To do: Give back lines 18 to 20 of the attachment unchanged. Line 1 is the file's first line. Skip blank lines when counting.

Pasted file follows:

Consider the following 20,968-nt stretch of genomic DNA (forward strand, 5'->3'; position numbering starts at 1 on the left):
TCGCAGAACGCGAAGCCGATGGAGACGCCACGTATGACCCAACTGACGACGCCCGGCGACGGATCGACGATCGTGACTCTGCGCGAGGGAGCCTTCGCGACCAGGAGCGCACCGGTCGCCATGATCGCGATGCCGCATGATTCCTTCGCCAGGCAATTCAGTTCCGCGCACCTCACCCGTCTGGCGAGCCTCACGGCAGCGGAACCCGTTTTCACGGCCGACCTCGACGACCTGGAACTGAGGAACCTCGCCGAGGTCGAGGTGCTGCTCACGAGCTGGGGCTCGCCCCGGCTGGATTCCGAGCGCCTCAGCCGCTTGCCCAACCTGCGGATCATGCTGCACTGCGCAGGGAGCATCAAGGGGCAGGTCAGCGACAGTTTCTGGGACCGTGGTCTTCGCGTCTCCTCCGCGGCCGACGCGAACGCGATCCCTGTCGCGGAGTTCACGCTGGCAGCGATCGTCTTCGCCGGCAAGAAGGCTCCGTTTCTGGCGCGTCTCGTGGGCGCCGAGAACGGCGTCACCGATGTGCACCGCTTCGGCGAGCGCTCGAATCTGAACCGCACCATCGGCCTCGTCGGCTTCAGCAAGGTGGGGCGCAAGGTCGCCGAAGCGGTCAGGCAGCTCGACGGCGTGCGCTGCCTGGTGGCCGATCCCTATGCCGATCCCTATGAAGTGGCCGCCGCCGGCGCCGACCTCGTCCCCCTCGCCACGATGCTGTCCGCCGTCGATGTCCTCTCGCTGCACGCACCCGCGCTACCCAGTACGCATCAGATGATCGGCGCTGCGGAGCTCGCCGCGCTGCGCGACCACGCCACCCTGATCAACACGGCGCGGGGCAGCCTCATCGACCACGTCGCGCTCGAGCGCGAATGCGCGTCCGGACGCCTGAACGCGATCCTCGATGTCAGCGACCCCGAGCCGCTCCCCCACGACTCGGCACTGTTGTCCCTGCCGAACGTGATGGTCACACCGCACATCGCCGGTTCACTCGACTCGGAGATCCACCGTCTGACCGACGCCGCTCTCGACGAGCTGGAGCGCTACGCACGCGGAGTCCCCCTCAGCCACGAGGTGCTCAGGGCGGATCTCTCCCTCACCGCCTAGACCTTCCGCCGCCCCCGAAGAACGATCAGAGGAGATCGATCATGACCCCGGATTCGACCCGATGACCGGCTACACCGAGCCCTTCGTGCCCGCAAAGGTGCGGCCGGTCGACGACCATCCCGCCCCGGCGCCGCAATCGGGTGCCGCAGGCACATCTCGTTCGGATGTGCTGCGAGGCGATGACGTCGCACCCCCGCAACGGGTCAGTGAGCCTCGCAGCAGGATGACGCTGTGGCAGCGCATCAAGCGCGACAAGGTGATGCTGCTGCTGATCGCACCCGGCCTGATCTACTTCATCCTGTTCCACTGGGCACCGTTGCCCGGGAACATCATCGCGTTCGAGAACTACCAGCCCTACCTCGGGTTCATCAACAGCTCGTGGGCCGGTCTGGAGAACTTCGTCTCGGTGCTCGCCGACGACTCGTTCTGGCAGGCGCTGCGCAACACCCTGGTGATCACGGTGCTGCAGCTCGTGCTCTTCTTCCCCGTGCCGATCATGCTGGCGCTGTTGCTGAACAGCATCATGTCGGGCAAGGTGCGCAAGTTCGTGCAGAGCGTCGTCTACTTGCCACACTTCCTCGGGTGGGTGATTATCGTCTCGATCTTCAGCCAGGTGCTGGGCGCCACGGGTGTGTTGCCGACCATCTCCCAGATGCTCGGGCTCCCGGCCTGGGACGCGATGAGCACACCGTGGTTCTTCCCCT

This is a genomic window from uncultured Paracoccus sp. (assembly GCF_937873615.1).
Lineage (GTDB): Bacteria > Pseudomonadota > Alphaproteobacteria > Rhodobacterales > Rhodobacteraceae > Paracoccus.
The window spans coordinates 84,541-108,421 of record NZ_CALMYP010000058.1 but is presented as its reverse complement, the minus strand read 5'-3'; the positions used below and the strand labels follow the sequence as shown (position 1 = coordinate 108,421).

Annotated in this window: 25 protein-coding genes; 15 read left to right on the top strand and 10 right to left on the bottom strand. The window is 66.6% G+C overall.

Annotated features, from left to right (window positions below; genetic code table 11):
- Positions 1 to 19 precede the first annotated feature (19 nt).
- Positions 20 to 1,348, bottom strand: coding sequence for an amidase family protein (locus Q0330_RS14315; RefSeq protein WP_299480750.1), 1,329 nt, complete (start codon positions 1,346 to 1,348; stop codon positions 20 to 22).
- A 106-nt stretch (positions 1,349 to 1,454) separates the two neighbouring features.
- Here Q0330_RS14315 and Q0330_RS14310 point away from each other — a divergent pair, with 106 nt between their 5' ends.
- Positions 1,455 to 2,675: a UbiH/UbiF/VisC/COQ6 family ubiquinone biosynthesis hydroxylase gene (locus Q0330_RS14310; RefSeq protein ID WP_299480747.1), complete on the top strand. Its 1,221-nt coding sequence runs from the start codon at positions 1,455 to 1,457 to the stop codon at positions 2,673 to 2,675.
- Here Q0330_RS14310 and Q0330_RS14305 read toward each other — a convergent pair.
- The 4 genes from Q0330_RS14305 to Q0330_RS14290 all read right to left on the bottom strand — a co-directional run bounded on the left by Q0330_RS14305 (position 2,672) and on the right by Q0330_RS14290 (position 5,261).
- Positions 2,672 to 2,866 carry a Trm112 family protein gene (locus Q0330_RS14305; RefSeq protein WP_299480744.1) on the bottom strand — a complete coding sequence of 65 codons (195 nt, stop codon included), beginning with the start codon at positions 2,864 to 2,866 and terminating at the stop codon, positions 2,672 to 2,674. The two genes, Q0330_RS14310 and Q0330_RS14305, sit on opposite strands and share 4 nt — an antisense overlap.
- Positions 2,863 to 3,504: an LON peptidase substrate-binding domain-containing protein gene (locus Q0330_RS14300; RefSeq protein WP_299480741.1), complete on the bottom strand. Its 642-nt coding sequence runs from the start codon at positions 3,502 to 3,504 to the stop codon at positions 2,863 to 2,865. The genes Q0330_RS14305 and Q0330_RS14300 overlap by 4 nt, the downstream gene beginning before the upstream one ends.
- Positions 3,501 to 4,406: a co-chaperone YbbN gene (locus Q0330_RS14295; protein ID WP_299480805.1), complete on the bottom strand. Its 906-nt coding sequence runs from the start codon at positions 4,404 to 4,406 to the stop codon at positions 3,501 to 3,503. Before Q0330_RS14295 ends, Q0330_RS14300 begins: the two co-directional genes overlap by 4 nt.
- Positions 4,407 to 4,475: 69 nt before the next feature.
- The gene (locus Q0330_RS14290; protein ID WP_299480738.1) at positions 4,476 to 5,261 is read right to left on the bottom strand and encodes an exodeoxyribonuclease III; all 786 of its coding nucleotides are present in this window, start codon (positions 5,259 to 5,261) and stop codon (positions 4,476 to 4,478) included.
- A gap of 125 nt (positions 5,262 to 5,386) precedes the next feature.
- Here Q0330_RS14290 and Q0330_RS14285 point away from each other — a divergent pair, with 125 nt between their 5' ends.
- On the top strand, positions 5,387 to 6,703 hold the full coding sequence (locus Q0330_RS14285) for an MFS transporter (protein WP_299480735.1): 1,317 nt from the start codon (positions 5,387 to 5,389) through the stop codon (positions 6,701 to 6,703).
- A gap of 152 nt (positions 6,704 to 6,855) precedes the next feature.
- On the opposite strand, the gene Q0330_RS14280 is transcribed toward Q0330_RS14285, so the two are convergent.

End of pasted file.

- Positions 4,407 to 4,475: 69 nt before the next feature.
- The gene (locus Q0330_RS14290; protein ID WP_299480738.1) at positions 4,476 to 5,261 is read right to left on the bottom strand and encodes an exodeoxyribonuclease III; all 786 of its coding nucleotides are present in this window, start codon (positions 5,259 to 5,261) and stop codon (positions 4,476 to 4,478) included.
- A gap of 125 nt (positions 5,262 to 5,386) precedes the next feature.